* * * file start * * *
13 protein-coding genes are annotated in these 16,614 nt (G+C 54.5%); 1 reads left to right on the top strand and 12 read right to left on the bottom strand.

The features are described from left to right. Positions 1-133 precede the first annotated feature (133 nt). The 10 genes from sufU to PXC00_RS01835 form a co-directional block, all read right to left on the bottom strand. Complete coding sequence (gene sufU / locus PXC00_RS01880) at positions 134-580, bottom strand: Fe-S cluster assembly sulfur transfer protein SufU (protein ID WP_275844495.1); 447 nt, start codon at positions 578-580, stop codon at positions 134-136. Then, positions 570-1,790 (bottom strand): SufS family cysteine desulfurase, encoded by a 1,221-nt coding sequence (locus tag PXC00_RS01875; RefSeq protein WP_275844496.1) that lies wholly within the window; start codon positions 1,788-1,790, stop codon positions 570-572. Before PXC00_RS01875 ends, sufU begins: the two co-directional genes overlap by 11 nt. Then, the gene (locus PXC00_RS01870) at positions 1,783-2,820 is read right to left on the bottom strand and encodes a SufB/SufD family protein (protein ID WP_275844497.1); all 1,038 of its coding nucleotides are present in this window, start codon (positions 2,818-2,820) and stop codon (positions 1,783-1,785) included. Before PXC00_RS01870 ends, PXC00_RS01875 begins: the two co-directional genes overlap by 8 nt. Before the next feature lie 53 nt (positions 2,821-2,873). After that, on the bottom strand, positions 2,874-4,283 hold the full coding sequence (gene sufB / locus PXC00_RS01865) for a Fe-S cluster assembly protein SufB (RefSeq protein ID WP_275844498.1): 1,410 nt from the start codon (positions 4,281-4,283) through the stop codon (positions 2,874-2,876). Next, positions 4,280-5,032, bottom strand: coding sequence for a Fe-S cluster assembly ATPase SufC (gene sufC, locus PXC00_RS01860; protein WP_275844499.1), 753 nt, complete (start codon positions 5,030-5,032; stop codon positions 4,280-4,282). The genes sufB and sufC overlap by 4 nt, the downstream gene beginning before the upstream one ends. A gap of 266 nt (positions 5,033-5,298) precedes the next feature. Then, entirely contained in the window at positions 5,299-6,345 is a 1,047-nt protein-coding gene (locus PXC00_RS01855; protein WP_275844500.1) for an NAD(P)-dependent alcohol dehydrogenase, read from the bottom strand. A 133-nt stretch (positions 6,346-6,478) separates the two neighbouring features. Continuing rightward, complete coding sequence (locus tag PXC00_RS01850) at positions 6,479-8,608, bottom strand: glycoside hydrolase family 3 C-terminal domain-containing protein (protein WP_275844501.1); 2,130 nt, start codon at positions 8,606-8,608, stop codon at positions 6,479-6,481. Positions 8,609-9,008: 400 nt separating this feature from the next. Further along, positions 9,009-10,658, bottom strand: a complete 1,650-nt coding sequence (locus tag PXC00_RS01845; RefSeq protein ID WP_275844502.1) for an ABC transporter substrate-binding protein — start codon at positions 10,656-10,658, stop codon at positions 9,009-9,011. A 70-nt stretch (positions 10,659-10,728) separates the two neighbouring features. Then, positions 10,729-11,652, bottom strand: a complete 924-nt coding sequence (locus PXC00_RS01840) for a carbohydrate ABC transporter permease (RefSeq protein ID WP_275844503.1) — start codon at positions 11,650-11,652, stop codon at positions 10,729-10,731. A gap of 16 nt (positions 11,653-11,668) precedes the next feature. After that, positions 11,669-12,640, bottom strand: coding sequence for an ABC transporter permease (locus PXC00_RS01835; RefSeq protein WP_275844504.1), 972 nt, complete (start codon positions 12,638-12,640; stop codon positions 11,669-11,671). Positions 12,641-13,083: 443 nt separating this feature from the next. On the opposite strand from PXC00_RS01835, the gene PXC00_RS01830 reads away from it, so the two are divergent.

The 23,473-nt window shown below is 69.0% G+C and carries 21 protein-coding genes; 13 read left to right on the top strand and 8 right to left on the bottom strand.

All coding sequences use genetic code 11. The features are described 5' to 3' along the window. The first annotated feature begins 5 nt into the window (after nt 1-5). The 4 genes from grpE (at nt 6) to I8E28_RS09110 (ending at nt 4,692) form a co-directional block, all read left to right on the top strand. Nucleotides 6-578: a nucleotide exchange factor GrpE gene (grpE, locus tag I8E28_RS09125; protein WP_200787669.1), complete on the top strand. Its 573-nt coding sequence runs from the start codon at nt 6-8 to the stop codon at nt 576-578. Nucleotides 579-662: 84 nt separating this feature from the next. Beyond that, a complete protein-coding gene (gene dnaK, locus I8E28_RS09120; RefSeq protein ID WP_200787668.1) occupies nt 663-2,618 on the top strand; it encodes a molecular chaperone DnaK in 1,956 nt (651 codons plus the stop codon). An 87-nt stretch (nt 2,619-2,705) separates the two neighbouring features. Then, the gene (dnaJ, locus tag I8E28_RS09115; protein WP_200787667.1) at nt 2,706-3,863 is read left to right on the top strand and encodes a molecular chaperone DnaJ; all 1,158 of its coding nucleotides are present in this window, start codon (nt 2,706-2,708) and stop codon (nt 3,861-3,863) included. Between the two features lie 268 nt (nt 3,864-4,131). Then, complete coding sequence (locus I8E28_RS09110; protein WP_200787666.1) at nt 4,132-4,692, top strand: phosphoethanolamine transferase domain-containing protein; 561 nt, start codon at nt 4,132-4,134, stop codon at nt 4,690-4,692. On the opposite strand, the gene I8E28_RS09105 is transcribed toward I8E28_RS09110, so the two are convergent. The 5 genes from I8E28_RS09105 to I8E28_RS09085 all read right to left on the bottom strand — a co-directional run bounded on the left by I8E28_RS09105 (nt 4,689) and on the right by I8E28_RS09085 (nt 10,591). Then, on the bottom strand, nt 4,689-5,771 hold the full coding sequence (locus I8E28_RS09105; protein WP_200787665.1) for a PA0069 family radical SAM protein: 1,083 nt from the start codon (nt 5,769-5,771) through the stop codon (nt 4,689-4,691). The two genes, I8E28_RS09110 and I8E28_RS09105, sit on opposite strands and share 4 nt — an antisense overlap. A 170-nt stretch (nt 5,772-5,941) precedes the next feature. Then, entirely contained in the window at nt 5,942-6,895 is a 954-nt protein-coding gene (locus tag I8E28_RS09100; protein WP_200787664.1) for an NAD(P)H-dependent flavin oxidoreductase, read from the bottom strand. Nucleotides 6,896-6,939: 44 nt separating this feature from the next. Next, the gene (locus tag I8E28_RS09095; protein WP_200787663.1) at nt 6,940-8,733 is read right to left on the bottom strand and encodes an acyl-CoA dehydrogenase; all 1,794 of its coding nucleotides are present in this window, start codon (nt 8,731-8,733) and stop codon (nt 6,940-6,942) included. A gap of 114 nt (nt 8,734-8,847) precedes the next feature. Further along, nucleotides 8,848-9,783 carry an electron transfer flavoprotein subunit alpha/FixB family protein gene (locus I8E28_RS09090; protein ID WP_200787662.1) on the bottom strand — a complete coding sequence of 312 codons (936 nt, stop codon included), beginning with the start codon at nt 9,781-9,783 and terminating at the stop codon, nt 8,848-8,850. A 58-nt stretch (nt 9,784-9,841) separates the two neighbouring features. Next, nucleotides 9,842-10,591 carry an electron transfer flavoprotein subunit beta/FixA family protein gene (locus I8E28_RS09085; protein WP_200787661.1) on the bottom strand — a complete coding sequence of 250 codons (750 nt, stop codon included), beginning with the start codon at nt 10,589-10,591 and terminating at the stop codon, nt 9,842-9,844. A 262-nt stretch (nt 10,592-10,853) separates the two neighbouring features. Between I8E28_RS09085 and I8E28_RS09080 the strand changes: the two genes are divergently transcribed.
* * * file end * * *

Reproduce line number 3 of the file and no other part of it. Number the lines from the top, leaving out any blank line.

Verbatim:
The 23,473-nt window shown below is 69.0% G+C and carries 21 protein-coding genes; 13 read left to right on the top strand and 8 right to left on the bottom strand.